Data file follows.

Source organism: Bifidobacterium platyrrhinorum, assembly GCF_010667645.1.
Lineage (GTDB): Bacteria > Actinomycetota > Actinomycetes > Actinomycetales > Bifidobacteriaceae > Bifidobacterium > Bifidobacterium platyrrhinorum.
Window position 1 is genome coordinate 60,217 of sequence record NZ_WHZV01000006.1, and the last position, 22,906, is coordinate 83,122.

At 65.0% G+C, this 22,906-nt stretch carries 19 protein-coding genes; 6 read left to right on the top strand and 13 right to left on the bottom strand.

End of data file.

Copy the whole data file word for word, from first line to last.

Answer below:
Source organism: Bifidobacterium platyrrhinorum, assembly GCF_010667645.1.
Lineage (GTDB): Bacteria > Actinomycetota > Actinomycetes > Actinomycetales > Bifidobacteriaceae > Bifidobacterium > Bifidobacterium platyrrhinorum.
Window position 1 is genome coordinate 60,217 of sequence record NZ_WHZV01000006.1, and the last position, 22,906, is coordinate 83,122.

At 65.0% G+C, this 22,906-nt stretch carries 19 protein-coding genes; 6 read left to right on the top strand and 13 right to left on the bottom strand.